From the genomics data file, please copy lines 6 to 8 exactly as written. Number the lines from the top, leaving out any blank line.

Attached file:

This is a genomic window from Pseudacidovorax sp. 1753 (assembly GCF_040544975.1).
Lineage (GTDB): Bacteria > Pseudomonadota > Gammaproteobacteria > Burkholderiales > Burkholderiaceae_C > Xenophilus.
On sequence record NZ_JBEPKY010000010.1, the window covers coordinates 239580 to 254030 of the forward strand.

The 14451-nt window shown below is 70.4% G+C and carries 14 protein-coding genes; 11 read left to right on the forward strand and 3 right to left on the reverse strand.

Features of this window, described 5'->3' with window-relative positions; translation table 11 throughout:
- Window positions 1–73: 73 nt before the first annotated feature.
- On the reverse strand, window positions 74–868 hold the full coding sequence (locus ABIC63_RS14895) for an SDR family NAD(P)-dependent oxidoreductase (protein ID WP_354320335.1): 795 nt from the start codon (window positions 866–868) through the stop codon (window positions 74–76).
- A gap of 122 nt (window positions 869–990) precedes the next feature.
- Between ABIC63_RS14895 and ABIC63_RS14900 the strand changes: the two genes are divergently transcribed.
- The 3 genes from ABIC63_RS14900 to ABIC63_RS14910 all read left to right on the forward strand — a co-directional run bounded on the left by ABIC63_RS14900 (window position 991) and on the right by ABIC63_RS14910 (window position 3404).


- Window positions 1–73: 73 nt before the first annotated feature.
- On the reverse strand, window positions 74–868 hold the full coding sequence (locus ABIC63_RS14895) for an SDR family NAD(P)-dependent oxidoreductase (protein ID WP_354320335.1): 795 nt from the start codon (window positions 866–868) through the stop codon (window positions 74–76).
- A gap of 122 nt (window positions 869–990) precedes the next feature.